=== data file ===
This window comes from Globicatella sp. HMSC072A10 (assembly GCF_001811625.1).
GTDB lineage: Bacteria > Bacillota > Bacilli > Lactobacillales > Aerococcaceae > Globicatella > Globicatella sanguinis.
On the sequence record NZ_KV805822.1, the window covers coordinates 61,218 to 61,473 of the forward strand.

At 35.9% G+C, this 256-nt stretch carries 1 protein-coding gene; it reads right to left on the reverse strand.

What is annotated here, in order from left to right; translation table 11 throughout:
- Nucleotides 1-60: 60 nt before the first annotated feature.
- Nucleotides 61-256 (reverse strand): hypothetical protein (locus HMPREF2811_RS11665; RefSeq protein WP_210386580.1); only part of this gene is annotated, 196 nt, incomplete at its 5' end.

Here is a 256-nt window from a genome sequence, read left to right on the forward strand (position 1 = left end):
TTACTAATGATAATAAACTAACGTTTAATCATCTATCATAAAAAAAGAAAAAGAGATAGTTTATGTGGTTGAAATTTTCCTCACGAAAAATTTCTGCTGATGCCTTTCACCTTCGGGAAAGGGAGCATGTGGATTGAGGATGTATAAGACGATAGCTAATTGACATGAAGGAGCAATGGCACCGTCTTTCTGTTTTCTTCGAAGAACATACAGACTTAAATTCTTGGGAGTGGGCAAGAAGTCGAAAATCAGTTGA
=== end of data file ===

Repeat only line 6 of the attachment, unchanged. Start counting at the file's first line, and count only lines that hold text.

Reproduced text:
- Nucleotides 1-60: 60 nt before the first annotated feature.